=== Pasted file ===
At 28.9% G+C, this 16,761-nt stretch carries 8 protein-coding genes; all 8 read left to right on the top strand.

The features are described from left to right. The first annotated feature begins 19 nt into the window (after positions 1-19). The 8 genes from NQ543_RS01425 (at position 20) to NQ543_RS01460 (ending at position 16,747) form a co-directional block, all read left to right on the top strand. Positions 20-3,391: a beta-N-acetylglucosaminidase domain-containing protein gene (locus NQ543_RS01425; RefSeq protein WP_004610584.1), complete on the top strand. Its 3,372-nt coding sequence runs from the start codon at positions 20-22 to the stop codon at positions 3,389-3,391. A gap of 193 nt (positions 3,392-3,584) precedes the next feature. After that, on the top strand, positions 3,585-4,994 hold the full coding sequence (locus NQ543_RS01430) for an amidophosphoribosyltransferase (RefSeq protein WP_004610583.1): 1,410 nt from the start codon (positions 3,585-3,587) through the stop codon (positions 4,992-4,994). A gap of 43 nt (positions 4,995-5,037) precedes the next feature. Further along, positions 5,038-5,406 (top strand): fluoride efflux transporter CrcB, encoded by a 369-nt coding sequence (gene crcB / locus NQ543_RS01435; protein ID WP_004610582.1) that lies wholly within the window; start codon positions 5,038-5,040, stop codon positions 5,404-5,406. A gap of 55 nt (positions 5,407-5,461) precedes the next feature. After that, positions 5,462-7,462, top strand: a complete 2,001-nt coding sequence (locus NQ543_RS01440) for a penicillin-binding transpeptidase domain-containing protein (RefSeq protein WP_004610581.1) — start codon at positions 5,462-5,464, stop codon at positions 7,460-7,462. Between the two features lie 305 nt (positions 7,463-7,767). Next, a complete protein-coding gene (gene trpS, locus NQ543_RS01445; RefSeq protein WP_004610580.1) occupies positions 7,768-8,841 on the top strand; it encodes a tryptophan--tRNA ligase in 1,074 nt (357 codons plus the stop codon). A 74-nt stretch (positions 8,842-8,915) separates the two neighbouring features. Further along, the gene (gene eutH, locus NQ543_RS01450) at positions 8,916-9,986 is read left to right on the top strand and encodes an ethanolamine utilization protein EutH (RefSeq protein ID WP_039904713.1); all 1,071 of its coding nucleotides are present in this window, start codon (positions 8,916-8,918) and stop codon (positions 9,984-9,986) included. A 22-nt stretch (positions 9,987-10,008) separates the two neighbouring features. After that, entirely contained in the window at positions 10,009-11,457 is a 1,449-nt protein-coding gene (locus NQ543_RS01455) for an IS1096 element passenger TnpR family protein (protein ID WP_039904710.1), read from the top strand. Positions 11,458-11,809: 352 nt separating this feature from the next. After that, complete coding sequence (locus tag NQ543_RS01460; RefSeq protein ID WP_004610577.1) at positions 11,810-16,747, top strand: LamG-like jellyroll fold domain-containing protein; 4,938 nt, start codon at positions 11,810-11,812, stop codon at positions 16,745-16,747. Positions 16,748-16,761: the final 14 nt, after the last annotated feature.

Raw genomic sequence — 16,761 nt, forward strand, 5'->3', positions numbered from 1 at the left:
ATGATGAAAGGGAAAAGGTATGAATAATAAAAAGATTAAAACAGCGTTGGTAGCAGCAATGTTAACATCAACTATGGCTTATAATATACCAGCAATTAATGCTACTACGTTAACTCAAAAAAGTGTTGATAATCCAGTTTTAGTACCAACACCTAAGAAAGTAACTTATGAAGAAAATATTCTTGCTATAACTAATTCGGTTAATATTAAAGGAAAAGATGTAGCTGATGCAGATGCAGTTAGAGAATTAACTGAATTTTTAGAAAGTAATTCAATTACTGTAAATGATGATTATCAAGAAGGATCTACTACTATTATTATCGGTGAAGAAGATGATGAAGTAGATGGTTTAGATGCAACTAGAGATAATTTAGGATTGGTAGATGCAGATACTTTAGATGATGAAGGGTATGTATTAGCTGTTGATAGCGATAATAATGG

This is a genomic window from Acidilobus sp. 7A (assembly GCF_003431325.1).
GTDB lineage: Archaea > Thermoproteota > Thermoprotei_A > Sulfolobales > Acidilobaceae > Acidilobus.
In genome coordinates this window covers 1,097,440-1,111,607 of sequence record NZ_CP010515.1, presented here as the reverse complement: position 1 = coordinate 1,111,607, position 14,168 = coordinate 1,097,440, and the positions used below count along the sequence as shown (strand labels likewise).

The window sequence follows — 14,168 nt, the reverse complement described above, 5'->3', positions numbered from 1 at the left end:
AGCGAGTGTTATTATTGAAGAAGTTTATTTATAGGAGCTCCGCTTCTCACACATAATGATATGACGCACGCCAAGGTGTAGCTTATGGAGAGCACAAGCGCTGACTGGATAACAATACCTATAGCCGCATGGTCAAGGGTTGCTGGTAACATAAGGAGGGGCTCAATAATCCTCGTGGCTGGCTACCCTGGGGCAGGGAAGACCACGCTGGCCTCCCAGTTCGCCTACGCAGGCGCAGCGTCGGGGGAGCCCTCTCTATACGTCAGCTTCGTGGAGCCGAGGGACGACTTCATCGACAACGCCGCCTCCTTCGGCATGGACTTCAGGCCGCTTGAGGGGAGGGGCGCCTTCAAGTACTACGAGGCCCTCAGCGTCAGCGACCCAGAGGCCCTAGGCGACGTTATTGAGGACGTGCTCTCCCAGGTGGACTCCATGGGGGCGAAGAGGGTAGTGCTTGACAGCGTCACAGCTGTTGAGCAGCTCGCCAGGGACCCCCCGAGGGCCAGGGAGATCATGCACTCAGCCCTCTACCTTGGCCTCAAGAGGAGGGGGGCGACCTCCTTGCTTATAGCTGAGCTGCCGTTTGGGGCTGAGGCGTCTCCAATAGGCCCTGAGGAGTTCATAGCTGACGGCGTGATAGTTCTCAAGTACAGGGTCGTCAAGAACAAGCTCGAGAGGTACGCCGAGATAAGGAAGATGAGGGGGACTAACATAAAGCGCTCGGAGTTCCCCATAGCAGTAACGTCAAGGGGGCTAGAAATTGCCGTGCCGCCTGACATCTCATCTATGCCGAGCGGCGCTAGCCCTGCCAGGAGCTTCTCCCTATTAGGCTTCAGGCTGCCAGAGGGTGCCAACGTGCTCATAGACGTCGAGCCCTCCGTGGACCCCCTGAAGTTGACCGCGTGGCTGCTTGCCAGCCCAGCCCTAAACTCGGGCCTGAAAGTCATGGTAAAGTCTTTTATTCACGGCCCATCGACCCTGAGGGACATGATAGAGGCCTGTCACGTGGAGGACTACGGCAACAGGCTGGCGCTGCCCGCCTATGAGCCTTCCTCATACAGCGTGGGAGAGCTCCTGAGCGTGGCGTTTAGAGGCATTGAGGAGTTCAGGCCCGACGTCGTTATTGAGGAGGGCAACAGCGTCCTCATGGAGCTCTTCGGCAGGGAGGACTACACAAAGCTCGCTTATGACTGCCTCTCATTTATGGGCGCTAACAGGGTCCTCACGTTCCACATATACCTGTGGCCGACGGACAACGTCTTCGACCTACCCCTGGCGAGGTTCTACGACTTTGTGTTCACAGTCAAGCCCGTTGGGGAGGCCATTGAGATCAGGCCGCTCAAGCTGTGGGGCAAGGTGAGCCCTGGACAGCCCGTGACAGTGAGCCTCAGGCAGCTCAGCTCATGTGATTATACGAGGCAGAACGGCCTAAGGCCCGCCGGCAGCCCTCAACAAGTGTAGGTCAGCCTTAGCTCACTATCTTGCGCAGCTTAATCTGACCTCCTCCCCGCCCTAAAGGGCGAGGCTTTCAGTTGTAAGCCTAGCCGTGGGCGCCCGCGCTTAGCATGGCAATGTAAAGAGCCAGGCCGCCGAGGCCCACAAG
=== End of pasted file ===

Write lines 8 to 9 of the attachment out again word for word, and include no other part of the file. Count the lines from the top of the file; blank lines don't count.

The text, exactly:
The window sequence follows — 14,168 nt, the reverse complement described above, 5'->3', positions numbered from 1 at the left end:
AGCGAGTGTTATTATTGAAGAAGTTTATTTATAGGAGCTCCGCTTCTCACACATAATGATATGACGCACGCCAAGGTGTAGCTTATGGAGAGCACAAGCGCTGACTGGATAACAATACCTATAGCCGCATGGTCAAGGGTTGCTGGTAACATAAGGAGGGGCTCAATAATCCTCGTGGCTGGCTACCCTGGGGCAGGGAAGACCACGCTGGCCTCCCAGTTCGCCTACGCAGGCGCAGCGTCGGGGGAGCCCTCTCTATACGTCAGCTTCGTGGAGCCGAGGGACGACTTCATCGACAACGCCGCCTCCTTCGGCATGGACTTCAGGCCGCTTGAGGGGAGGGGCGCCTTCAAGTACTACGAGGCCCTCAGCGTCAGCGACCCAGAGGCCCTAGGCGACGTTATTGAGGACGTGCTCTCCCAGGTGGACTCCATGGGGGCGAAGAGGGTAGTGCTTGACAGCGTCACAGCTGTTGAGCAGCTCGCCAGGGACCCCCCGAGGGCCAGGGAGATCATGCACTCAGCCCTCTACCTTGGCCTCAAGAGGAGGGGGGCGACCTCCTTGCTTATAGCTGAGCTGCCGTTTGGGGCTGAGGCGTCTCCAATAGGCCCTGAGGAGTTCATAGCTGACGGCGTGATAGTTCTCAAGTACAGGGTCGTCAAGAACAAGCTCGAGAGGTACGCCGAGATAAGGAAGATGAGGGGGACTAACATAAAGCGCTCGGAGTTCCCCATAGCAGTAACGTCAAGGGGGCTAGAAATTGCCGTGCCGCCTGACATCTCATCTATGCCGAGCGGCGCTAGCCCTGCCAGGAGCTTCTCCCTATTAGGCTTCAGGCTGCCAGAGGGTGCCAACGTGCTCATAGACGTCGAGCCCTCCGTGGACCCCCTGAAGTTGACCGCGTGGCTGCTTGCCAGCCCAGCCCTAAACTCGGGCCTGAAAGTCATGGTAAAGTCTTTTATTCACGGCCCATCGACCCTGAGGGACATGATAGAGGCCTGTCACGTGGAGGACTACGGCAACAGGCTGGCGCTGCCCGCCTATGAGCCTTCCTCATACAGCGTGGGAGAGCTCCTGAGCGTGGCGTTTAGAGGCATTGAGGAGTTCAGGCCCGACGTCGTTATTGAGGAGGGCAACAGCGTCCTCATGGAGCTCTTCGGCAGGGAGGACTACACAAAGCTCGCTTATGACTGCCTCTCATTTATGGGCGCTAACAGGGTCCTCACGTTCCACATATACCTGTGGCCGACGGACAACGTCTTCGACCTACCCCTGGCGAGGTTCTACGACTTTGTGTTCACAGTCAAGCCCGTTGGGGAGGCCATTGAGATCAGGCCGCTCAAGCTGTGGGGCAAGGTGAGCCCTGGACAGCCCGTGACAGTGAGCCTCAGGCAGCTCAGCTCATGTGATTATACGAGGCAGAACGGCCTAAGGCCCGCCGGCAGCCCTCAACAAGTGTAGGTCAGCCTTAGCTCACTATCTTGCGCAGCTTAATCTGACCTCCTCCCCGCCCTAAAGGGCGAGGCTTTCAGTTGTAAGCCTAGCCGTGGGCGCCCGCGCTTAGCATGGCAATGTAAAGAGCCAGGCCGCCGAGGCCCACAAG